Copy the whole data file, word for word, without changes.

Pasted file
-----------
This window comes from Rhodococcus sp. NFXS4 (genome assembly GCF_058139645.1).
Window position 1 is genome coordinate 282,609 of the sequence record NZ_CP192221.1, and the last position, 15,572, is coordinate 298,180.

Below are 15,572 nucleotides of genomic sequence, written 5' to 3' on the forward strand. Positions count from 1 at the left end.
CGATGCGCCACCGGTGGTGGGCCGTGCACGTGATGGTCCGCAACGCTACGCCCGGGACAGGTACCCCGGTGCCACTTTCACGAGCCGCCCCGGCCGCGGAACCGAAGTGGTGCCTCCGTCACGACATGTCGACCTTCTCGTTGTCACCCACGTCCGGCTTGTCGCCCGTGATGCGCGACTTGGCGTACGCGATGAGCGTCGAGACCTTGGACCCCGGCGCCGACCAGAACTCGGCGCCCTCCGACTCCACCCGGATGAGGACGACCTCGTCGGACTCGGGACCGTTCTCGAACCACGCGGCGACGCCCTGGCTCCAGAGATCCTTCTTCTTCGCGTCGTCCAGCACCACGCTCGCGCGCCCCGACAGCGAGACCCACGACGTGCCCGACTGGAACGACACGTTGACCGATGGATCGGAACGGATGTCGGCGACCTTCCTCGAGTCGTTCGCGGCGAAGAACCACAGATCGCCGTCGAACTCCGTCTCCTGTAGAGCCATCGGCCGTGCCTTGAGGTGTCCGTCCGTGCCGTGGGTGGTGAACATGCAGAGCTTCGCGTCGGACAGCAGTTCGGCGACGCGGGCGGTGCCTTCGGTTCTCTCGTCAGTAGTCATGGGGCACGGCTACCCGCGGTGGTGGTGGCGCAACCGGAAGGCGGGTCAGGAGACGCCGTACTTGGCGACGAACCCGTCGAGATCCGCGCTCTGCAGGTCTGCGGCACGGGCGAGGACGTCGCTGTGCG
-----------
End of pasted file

This window comes from Rhodococcus sp. NFXS4 (genome assembly GCF_058139645.1).
Window position 1 is genome coordinate 282,609 of the sequence record NZ_CP192221.1, and the last position, 15,572, is coordinate 298,180.

Below are 15,572 nucleotides of genomic sequence, written 5' to 3' on the forward strand. Positions count from 1 at the left end.
CGATGCGCCACCGGTGGTGGGCCGTGCACGTGATGGTCCGCAACGCTACGCCCGGGACAGGTACCCCGGTGCCACTTTCACGAGCCGCCCCGGCCGCGGAACCGAAGTGGTGCCTCCGTCACGACATGTCGACCTTCTCGTTGTCACCCACGTCCGGCTTGTCGCCCGTGATGCGCGACTTGGCGTACGCGATGAGCGTCGAGACCTTGGACCCCGGCGCCGACCAGAACTCGGCGCCCTCCGACTCCACCCGGATGAGGACGACCTCGTCGGACTCGGGACCGTTCTCGAACCACGCGGCGACGCCCTGGCTCCAGAGATCCTTCTTCTTCGCGTCGTCCAGCACCACGCTCGCGCGCCCCGACAGCGAGACCCACGACGTGCCCGACTGGAACGACACGTTGACCGATGGATCGGAACGGATGTCGGCGACCTTCCTCGAGTCGTTCGCGGCGAAGAACCACAGATCGCCGTCGAACTCCGTCTCCTGTAGAGCCATCGGCCGTGCCTTGAGGTGTCCGTCCGTGCCGTGGGTGGTGAACATGCAGAGCTTCGCGTCGGACAGCAGTTCGGCGACGCGGGCGGTGCCTTCGGTTCTCTCGTCAGTAGTCATGGGGCACGGCTACCCGCGGTGGTGGTGGCGCAACCGGAAGGCGGGTCAGGAGACGCCGTACTTGGCGACGAACCCGTCGAGATCCGCGCTCTGCAGGTCTGCGGCACGGGCGAGGACGTCGCTGTGCG